Everybody wants to save the earth, nobody wants to help mom do the dishes.  --P.J. O'Rourke

Friday, April 3, 2009

Namiki (Pilot) Fountain Pens

Namiki Vanishing Point Retractable Fountain Pen

Namiki Yukari Royale

Best known in the U.S. for their plastic roller ball pens, the Pilot pen company of Japan also produces a well respected line of high end pens under the Namiki brand.  As somewhat of a closeted pen geek, albeit an impoverished geek, I have always liked to write with something nice.  Maybe it was all those pre-computer 20 page book reports scratched out with shitty half dead Bic's, you know, the kind you have to push down on so hard that you can read the words from the impression embossed on the next page in those stupid blue exam books.

 Huh, whaddya know, Go Figure-check it out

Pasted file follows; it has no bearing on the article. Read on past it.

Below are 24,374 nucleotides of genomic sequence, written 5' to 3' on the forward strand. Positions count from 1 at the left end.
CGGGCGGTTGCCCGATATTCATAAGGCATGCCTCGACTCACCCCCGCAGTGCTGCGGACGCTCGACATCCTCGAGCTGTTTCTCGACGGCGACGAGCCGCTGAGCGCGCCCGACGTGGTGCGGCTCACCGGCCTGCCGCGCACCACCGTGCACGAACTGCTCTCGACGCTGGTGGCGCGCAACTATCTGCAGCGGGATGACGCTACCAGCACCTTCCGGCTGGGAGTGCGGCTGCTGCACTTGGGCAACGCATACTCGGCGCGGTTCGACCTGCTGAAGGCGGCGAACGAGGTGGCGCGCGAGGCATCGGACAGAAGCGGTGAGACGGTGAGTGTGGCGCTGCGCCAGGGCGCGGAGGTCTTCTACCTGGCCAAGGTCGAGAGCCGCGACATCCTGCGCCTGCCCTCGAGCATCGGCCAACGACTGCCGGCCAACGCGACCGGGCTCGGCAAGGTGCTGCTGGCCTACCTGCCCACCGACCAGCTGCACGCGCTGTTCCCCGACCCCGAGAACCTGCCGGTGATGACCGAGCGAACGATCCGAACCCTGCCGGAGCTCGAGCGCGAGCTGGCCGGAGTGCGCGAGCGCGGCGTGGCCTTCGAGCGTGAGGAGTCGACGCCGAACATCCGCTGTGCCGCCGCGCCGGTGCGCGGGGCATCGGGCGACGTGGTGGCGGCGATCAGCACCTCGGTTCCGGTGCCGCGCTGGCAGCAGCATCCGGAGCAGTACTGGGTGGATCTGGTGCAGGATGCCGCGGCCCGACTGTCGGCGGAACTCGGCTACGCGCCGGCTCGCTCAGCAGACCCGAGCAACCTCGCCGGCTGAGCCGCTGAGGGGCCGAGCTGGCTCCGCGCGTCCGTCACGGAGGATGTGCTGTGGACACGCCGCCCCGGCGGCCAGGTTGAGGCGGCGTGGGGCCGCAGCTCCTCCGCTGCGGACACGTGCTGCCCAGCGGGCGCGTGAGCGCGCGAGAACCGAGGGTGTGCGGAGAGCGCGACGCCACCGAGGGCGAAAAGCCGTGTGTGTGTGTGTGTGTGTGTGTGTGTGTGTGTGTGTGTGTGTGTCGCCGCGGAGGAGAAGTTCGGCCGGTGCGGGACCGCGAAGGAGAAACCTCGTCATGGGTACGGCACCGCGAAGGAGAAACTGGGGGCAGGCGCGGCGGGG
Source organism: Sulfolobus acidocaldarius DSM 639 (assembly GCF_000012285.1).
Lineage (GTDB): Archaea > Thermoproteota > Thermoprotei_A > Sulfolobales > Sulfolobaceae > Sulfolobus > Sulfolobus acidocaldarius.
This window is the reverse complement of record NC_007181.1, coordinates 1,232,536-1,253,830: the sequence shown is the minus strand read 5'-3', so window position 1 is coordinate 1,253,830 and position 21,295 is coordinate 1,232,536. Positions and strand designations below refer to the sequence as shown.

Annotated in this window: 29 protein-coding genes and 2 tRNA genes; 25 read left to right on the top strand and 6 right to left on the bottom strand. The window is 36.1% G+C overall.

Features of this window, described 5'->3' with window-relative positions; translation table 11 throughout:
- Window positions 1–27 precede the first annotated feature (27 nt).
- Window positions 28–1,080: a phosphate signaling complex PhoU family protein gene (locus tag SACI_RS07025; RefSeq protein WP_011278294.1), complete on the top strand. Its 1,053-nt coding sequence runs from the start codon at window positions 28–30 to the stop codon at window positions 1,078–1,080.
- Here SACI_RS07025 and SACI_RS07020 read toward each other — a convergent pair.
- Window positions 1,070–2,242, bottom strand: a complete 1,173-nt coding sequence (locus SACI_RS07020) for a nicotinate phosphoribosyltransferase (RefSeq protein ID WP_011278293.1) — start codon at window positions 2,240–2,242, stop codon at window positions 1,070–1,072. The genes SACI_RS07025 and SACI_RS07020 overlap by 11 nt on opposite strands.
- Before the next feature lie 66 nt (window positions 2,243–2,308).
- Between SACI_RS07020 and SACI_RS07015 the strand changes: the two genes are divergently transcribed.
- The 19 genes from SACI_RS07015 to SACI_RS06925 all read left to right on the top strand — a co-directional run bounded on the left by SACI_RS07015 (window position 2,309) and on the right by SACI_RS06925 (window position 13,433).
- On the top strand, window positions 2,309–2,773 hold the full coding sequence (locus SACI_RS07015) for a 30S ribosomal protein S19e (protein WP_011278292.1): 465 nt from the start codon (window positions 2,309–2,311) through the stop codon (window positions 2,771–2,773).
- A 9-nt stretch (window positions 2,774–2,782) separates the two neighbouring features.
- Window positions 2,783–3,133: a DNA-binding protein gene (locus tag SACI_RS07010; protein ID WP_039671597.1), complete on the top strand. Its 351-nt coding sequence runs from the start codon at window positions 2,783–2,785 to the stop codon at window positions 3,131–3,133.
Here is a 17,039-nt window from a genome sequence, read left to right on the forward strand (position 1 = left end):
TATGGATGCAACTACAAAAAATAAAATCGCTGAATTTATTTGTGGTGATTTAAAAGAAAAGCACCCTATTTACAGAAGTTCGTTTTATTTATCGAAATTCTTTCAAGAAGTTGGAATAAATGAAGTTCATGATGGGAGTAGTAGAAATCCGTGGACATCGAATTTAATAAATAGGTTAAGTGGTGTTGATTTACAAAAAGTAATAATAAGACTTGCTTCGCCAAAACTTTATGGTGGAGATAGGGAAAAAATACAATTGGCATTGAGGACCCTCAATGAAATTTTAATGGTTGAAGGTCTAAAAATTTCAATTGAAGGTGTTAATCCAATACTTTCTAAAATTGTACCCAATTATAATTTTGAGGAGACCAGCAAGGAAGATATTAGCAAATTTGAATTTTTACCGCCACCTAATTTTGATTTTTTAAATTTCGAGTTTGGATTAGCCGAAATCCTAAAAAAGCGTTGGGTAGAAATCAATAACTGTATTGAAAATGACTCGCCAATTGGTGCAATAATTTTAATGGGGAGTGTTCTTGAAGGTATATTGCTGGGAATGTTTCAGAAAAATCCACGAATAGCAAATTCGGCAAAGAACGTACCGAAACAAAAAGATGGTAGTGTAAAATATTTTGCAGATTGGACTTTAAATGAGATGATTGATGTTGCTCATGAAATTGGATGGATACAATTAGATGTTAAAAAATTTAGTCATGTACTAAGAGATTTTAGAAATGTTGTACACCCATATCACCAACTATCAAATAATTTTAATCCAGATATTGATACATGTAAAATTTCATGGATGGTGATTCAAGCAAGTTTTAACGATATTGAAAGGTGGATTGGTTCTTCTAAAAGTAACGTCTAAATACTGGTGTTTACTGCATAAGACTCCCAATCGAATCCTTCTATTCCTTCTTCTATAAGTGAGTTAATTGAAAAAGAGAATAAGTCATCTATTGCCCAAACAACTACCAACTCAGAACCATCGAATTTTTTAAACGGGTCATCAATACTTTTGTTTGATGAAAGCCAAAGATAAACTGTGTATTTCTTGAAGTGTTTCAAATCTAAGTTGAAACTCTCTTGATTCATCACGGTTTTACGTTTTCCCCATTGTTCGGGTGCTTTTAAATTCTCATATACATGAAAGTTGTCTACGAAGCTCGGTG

Anyway, nothing is as easy and satisfying to write with as a good fountain pen (unless you're a lefty).  Almost no pressure is required, the ink just flows out onto the page.  The principle drawback to fountain pens is of course their fidgetiness, if you leave the cap off, the ink in the nib dries out and it doesn't work right away, that and messy ink wells.  The Namiki Vanishing point is the best of both worlds, the smoothness of a fountain pen and the convenience of a Bic.  With a solid gold nib it is extremely smooth  (nb-steel nib fountain pens suck to write with, I don't know why, just trust me-they do.) and because the nib retracts like a ballpoint click pen, it's never messy and always writes instantly.  The best part of the vanishing point is that at around 100 bucks, it's cheap for a gold nib pen.  If you run a bit more spendy, Namiki also makes some of the most expensive pens on the planet.  The three pictured above, retail for a modest five grand and are each hand painted and lacquered individually in the traditional Japanese style.


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